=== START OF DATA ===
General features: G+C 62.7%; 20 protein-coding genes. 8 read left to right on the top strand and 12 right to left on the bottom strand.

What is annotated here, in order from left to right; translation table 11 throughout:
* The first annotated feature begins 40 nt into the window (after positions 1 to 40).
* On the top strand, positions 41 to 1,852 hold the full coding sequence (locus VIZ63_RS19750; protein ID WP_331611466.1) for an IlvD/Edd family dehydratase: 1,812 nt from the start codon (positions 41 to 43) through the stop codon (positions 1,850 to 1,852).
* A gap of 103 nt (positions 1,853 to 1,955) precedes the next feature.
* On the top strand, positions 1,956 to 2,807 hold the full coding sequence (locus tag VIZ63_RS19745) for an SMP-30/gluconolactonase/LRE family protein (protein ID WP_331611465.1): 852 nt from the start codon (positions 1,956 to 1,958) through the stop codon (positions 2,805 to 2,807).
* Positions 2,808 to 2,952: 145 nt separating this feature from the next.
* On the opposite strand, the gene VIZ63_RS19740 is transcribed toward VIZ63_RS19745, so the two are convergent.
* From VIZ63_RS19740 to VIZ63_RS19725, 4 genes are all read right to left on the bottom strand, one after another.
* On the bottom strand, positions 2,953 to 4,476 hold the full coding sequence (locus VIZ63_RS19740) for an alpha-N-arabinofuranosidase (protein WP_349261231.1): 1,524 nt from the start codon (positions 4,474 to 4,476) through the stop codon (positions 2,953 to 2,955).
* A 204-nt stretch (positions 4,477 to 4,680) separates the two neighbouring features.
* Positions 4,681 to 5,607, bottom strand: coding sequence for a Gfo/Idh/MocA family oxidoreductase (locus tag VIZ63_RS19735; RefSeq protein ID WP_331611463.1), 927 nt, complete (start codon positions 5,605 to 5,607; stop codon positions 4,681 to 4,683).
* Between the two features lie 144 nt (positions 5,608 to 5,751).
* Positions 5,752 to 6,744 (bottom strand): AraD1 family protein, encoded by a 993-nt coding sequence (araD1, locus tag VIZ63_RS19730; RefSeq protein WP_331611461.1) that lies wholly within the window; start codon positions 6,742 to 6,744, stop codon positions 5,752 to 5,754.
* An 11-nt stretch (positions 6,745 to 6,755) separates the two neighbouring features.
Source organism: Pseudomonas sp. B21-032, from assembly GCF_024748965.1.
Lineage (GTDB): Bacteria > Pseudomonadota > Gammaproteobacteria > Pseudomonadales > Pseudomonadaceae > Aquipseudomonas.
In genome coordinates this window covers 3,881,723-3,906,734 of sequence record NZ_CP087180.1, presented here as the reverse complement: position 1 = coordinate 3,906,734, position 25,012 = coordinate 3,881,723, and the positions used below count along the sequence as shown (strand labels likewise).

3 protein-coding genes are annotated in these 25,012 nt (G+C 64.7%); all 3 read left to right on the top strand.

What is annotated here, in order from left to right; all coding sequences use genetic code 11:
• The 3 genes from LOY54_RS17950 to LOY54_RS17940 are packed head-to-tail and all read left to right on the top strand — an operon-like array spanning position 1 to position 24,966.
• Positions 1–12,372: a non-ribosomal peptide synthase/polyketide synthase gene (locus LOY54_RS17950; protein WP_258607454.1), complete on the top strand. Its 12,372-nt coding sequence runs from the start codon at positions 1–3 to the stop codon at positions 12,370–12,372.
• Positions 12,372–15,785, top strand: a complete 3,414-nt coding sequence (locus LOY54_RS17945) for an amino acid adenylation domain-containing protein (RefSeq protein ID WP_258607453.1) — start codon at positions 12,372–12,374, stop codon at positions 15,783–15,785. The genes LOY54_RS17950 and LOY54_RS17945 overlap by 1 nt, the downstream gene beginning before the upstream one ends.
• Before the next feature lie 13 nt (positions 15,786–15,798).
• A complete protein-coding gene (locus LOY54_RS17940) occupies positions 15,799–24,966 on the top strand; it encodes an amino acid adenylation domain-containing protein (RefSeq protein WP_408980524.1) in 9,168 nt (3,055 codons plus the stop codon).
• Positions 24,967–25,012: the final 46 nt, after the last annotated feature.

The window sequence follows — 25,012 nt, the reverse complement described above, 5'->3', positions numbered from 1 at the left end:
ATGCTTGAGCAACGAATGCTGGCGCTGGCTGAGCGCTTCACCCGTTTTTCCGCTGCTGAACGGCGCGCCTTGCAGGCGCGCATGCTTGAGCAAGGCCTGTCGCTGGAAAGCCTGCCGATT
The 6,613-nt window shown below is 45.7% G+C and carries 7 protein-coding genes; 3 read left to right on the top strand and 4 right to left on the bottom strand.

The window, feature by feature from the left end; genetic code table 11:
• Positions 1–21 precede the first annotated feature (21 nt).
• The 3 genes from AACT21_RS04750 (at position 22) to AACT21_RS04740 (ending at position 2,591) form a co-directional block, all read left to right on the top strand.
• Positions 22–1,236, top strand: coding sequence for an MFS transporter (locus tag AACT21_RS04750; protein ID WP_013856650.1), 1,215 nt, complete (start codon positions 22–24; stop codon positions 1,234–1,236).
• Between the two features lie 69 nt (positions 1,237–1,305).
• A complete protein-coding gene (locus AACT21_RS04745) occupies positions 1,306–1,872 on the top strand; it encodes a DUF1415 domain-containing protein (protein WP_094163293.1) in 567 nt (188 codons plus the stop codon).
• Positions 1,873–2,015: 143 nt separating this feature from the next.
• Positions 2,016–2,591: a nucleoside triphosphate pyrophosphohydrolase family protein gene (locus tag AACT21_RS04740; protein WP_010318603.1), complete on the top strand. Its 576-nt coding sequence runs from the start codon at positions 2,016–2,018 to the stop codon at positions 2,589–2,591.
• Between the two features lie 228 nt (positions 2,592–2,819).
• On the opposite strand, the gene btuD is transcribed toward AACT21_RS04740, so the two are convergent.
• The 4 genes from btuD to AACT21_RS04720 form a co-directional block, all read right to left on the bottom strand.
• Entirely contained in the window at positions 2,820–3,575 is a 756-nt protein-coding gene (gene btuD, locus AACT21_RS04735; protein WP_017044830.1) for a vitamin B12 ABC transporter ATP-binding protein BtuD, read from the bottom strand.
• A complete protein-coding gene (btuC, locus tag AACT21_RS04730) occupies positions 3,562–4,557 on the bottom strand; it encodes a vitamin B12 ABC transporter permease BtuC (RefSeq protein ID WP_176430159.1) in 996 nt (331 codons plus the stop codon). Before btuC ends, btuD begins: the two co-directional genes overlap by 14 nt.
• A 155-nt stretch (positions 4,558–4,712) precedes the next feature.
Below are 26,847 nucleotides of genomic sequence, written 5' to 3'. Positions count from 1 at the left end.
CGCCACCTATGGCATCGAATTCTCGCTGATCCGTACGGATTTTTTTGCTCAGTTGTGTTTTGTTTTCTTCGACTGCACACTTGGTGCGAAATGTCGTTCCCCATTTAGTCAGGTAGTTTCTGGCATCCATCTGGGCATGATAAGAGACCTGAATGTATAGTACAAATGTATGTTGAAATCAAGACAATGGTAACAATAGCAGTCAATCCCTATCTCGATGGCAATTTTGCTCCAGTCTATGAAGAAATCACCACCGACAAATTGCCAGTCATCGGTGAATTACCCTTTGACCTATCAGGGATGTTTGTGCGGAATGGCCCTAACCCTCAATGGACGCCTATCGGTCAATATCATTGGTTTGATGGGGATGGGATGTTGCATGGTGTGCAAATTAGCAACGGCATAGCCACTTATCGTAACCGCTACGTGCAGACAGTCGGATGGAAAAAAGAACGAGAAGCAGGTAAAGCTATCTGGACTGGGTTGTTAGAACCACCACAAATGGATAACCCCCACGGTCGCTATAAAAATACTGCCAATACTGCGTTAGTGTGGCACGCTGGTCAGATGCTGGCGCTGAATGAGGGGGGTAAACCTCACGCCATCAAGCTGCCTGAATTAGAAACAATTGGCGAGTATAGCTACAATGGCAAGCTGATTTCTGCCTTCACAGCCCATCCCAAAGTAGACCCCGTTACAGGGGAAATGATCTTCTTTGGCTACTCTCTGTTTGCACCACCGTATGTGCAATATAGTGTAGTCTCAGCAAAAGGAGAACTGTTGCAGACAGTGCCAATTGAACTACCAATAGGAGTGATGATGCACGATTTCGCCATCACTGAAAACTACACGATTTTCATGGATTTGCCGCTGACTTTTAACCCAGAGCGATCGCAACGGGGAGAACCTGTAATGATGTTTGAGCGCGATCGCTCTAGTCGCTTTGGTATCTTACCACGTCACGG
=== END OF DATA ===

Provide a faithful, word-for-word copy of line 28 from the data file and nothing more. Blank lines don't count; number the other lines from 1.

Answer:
ATGCTTGAGCAACGAATGCTGGCGCTGGCTGAGCGCTTCACCCGTTTTTCCGCTGCTGAACGGCGCGCCTTGCAGGCGCGCATGCTTGAGCAAGGCCTGTCGCTGGAAAGCCTGCCGATT